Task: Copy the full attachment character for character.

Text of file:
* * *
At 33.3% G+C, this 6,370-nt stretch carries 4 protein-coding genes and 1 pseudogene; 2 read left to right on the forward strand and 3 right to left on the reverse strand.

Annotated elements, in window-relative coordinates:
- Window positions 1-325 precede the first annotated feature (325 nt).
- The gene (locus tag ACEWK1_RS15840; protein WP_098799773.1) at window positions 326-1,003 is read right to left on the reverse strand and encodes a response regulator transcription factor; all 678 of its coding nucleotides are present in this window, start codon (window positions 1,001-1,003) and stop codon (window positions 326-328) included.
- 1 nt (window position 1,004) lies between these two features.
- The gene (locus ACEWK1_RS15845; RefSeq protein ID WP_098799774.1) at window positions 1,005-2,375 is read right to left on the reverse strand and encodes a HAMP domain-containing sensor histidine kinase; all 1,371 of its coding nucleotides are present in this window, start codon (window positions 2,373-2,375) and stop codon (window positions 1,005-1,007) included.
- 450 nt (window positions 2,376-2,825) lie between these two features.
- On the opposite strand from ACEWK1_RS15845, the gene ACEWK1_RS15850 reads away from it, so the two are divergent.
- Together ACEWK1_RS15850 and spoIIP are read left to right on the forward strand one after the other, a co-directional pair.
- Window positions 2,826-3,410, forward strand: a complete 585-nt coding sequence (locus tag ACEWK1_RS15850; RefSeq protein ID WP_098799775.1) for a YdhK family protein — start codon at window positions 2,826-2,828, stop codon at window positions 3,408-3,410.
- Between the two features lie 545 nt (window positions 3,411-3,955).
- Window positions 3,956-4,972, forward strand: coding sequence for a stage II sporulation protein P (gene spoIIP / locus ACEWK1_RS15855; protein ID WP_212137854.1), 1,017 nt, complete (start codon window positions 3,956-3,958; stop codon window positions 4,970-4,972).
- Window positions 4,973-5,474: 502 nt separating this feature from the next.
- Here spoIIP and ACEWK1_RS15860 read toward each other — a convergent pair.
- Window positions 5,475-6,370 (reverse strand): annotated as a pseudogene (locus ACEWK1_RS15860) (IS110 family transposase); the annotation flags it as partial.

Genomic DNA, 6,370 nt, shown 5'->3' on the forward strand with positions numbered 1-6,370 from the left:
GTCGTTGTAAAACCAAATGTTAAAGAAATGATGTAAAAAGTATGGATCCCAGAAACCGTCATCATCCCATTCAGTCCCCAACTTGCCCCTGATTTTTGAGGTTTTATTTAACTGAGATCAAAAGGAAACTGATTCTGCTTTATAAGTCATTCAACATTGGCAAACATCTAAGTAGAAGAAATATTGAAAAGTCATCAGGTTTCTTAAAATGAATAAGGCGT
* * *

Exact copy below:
At 33.3% G+C, this 6,370-nt stretch carries 4 protein-coding genes and 1 pseudogene; 2 read left to right on the forward strand and 3 right to left on the reverse strand.

Annotated elements, in window-relative coordinates:
- Window positions 1-325 precede the first annotated feature (325 nt).
- The gene (locus tag ACEWK1_RS15840; protein WP_098799773.1) at window positions 326-1,003 is read right to left on the reverse strand and encodes a response regulator transcription factor; all 678 of its coding nucleotides are present in this window, start codon (window positions 1,001-1,003) and stop codon (window positions 326-328) included.
- 1 nt (window position 1,004) lies between these two features.
- The gene (locus ACEWK1_RS15845; RefSeq protein ID WP_098799774.1) at window positions 1,005-2,375 is read right to left on the reverse strand and encodes a HAMP domain-containing sensor histidine kinase; all 1,371 of its coding nucleotides are present in this window, start codon (window positions 2,373-2,375) and stop codon (window positions 1,005-1,007) included.
- 450 nt (window positions 2,376-2,825) lie between these two features.
- On the opposite strand from ACEWK1_RS15845, the gene ACEWK1_RS15850 reads away from it, so the two are divergent.
- Together ACEWK1_RS15850 and spoIIP are read left to right on the forward strand one after the other, a co-directional pair.
- Window positions 2,826-3,410, forward strand: a complete 585-nt coding sequence (locus tag ACEWK1_RS15850; RefSeq protein ID WP_098799775.1) for a YdhK family protein — start codon at window positions 2,826-2,828, stop codon at window positions 3,408-3,410.
- Between the two features lie 545 nt (window positions 3,411-3,955).
- Window positions 3,956-4,972, forward strand: coding sequence for a stage II sporulation protein P (gene spoIIP / locus ACEWK1_RS15855; protein ID WP_212137854.1), 1,017 nt, complete (start codon window positions 3,956-3,958; stop codon window positions 4,970-4,972).
- Window positions 4,973-5,474: 502 nt separating this feature from the next.
- Here spoIIP and ACEWK1_RS15860 read toward each other — a convergent pair.
- Window positions 5,475-6,370 (reverse strand): annotated as a pseudogene (locus ACEWK1_RS15860) (IS110 family transposase); the annotation flags it as partial.

Genomic DNA, 6,370 nt, shown 5'->3' on the forward strand with positions numbered 1-6,370 from the left:
GTCGTTGTAAAACCAAATGTTAAAGAAATGATGTAAAAAGTATGGATCCCAGAAACCGTCATCATCCCATTCAGTCCCCAACTTGCCCCTGATTTTTGAGGTTTTATTTAACTGAGATCAAAAGGAAACTGATTCTGCTTTATAAGTCATTCAACATTGGCAAACATCTAAGTAGAAGAAATATTGAAAAGTCATCAGGTTTCTTAAAATGAATAAGGCGT